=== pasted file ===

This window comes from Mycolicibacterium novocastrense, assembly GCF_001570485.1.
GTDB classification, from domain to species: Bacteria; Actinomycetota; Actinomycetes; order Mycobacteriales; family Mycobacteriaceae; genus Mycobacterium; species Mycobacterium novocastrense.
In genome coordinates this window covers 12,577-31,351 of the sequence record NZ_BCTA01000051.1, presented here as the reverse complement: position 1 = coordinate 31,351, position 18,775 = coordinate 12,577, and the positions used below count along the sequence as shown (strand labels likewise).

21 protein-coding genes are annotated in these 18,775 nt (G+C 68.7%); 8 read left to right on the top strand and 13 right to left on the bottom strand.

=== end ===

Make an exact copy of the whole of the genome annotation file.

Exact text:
This window comes from Mycolicibacterium novocastrense, assembly GCF_001570485.1.
GTDB classification, from domain to species: Bacteria; Actinomycetota; Actinomycetes; order Mycobacteriales; family Mycobacteriaceae; genus Mycobacterium; species Mycobacterium novocastrense.
In genome coordinates this window covers 12,577-31,351 of the sequence record NZ_BCTA01000051.1, presented here as the reverse complement: position 1 = coordinate 31,351, position 18,775 = coordinate 12,577, and the positions used below count along the sequence as shown (strand labels likewise).

21 protein-coding genes are annotated in these 18,775 nt (G+C 68.7%); 8 read left to right on the top strand and 13 right to left on the bottom strand.